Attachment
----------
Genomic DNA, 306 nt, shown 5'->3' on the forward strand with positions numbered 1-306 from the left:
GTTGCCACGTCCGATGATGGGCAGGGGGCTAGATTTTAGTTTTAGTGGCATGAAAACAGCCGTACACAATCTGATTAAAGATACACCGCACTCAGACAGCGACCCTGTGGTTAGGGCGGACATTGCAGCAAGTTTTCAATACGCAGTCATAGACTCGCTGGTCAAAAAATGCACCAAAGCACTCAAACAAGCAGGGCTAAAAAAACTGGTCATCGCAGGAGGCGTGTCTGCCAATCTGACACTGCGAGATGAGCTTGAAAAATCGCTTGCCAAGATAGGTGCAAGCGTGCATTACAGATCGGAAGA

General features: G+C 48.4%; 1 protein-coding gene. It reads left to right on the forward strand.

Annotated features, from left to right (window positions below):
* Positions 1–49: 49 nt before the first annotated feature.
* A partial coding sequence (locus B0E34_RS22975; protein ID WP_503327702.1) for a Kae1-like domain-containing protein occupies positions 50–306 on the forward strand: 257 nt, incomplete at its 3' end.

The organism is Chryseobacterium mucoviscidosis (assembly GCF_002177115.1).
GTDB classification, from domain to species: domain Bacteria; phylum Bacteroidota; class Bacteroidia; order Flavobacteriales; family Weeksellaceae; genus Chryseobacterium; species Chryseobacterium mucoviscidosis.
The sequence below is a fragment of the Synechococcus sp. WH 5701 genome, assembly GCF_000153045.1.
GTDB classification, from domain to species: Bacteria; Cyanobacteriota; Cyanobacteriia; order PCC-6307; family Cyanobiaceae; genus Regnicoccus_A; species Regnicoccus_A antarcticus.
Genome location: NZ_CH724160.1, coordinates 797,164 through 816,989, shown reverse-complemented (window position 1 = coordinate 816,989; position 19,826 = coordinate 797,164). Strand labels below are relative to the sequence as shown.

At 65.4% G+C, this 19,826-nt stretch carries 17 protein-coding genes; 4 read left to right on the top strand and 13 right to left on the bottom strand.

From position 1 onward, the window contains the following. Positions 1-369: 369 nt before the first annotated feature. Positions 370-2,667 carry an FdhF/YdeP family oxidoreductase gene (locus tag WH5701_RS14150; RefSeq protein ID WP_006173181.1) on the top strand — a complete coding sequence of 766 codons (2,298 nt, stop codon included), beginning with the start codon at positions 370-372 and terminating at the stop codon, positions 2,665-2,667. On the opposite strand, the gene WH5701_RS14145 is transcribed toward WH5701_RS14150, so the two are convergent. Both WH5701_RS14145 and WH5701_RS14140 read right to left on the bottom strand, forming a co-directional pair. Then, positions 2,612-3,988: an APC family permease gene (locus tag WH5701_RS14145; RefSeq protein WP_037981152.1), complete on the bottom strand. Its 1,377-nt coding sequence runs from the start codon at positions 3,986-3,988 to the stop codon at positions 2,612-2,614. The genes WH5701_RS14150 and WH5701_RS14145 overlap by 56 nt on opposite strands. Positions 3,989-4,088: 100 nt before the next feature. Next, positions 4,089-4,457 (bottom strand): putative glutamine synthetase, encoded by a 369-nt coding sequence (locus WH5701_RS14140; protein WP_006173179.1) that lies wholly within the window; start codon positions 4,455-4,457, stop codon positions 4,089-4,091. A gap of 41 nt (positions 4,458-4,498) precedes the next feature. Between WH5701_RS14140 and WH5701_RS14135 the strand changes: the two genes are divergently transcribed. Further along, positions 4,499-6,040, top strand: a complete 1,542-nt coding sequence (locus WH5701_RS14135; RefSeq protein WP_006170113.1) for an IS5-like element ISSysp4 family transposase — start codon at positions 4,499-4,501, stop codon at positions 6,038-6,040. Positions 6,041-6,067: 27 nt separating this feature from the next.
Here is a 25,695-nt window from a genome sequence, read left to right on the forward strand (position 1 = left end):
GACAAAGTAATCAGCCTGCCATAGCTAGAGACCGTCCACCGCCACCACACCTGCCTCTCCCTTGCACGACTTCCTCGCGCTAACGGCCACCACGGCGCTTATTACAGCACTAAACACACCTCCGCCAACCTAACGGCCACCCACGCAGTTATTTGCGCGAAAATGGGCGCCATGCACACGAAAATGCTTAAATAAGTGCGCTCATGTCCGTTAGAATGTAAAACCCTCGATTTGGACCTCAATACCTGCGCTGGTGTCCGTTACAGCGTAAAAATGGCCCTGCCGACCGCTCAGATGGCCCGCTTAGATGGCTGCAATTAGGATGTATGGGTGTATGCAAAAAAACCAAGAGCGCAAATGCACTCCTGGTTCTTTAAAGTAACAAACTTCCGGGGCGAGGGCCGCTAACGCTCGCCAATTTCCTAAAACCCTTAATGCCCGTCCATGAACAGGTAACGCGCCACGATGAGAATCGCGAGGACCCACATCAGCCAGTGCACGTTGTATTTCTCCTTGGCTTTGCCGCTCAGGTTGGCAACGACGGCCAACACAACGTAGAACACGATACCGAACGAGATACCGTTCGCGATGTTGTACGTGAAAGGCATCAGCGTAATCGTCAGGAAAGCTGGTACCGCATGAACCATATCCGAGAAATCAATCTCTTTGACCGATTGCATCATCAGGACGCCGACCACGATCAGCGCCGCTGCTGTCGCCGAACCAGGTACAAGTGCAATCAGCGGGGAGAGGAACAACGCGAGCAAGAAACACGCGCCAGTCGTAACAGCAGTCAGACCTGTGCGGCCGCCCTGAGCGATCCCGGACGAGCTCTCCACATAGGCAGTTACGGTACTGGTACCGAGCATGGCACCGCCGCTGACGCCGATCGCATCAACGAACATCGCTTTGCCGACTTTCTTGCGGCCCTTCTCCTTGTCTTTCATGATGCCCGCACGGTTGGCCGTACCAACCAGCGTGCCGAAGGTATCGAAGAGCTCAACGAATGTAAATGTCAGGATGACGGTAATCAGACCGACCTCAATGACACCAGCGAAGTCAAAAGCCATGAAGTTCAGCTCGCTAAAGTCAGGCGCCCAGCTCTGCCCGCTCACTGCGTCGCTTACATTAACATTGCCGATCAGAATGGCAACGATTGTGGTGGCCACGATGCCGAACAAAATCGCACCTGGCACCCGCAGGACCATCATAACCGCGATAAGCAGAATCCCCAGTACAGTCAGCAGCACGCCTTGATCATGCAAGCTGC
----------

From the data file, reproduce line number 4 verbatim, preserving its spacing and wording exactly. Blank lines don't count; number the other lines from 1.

Annotated features, from left to right (window positions below):